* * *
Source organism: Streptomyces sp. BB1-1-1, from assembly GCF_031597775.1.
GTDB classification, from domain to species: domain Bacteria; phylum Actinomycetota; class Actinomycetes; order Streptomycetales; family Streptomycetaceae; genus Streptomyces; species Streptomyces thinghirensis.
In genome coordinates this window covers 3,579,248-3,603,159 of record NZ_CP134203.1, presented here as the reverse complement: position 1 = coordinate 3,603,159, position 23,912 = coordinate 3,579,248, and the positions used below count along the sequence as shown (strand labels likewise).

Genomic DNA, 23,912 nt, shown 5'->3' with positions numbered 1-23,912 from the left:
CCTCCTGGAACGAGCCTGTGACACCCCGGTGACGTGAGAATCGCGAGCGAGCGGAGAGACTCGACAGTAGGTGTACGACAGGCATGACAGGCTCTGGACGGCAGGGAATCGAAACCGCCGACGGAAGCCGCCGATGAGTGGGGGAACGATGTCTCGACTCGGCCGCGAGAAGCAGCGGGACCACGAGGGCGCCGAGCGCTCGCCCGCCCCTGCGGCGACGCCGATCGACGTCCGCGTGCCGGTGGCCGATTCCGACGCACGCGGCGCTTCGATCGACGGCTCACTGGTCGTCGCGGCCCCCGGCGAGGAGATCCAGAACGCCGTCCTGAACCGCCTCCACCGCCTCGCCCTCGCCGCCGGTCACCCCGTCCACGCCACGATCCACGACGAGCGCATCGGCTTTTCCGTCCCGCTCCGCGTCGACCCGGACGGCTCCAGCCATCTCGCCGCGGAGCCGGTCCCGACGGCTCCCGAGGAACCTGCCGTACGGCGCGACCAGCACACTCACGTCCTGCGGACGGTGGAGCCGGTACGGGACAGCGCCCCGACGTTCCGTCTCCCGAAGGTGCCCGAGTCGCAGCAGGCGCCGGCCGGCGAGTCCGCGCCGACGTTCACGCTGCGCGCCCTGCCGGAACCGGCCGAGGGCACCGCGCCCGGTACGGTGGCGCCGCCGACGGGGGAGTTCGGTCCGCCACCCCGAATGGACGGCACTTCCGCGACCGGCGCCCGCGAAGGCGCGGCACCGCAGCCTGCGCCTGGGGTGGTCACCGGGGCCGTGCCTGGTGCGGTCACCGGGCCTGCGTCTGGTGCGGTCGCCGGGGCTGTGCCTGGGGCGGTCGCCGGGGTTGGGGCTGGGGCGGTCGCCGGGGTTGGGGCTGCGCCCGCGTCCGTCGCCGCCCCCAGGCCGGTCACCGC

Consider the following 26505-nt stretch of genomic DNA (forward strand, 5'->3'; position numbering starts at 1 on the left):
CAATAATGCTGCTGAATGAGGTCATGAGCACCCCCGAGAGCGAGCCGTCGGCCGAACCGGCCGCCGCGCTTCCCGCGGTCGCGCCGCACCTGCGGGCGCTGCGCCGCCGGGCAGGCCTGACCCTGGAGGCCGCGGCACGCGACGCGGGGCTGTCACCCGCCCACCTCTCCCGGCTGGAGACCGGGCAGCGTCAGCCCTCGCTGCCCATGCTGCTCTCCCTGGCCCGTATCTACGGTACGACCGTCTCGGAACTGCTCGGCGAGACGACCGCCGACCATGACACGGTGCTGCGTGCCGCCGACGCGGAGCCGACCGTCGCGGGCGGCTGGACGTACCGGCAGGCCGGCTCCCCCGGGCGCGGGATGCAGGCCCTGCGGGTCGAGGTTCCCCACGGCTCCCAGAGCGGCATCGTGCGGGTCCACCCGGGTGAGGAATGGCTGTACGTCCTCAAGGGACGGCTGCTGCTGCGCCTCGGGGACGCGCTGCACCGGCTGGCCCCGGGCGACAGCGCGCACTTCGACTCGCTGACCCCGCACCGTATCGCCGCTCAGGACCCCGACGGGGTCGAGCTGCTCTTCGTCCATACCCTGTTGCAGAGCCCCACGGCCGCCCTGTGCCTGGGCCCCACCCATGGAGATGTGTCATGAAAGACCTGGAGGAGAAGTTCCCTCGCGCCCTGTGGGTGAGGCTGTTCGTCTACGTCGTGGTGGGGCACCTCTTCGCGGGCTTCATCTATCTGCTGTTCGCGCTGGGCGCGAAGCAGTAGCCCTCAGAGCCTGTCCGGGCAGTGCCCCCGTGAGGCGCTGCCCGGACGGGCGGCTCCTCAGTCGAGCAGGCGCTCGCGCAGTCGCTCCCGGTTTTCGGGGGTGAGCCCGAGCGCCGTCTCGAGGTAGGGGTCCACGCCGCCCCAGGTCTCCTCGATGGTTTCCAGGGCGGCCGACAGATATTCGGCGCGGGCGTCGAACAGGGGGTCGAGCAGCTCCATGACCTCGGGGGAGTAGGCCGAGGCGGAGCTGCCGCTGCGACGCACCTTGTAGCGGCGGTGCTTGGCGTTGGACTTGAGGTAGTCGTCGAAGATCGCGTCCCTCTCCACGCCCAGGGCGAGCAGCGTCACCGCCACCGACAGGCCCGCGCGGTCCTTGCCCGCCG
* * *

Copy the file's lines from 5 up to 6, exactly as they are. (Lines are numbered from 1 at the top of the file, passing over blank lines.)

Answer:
CCTCCTGGAACGAGCCTGTGACACCCCGGTGACGTGAGAATCGCGAGCGAGCGGAGAGACTCGACAGTAGGTGTACGACAGGCATGACAGGCTCTGGACGGCAGGGAATCGAAACCGCCGACGGAAGCCGCCGATGAGTGGGGGAACGATGTCTCGACTCGGCCGCGAGAAGCAGCGGGACCACGAGGGCGCCGAGCGCTCGCCCGCCCCTGCGGCGACGCCGATCGACGTCCGCGTGCCGGTGGCCGATTCCGACGCACGCGGCGCTTCGATCGACGGCTCACTGGTCGTCGCGGCCCCCGGCGAGGAGATCCAGAACGCCGTCCTGAACCGCCTCCACCGCCTCGCCCTCGCCGCCGGTCACCCCGTCCACGCCACGATCCACGACGAGCGCATCGGCTTTTCCGTCCCGCTCCGCGTCGACCCGGACGGCTCCAGCCATCTCGCCGCGGAGCCGGTCCCGACGGCTCCCGAGGAACCTGCCGTACGGCGCGACCAGCACACTCACGTCCTGCGGACGGTGGAGCCGGTACGGGACAGCGCCCCGACGTTCCGTCTCCCGAAGGTGCCCGAGTCGCAGCAGGCGCCGGCCGGCGAGTCCGCGCCGACGTTCACGCTGCGCGCCCTGCCGGAACCGGCCGAGGGCACCGCGCCCGGTACGGTGGCGCCGCCGACGGGGGAGTTCGGTCCGCCACCCCGAATGGACGGCACTTCCGCGACCGGCGCCCGCGAAGGCGCGGCACCGCAGCCTGCGCCTGGGGTGGTCACCGGGGCCGTGCCTGGTGCGGTCACCGGGCCTGCGTCTGGTGCGGTCGCCGGGGCTGTGCCTGGGGCGGTCGCCGGGGTTGGGGCTGGGGCGGTCGCCGGGGTTGGGGCTGCGCCCGCGTCCGTCGCCGCCCCCAGGCCGGTCACCGC

Consider the following 26505-nt stretch of genomic DNA (forward strand, 5'->3'; position numbering starts at 1 on the left):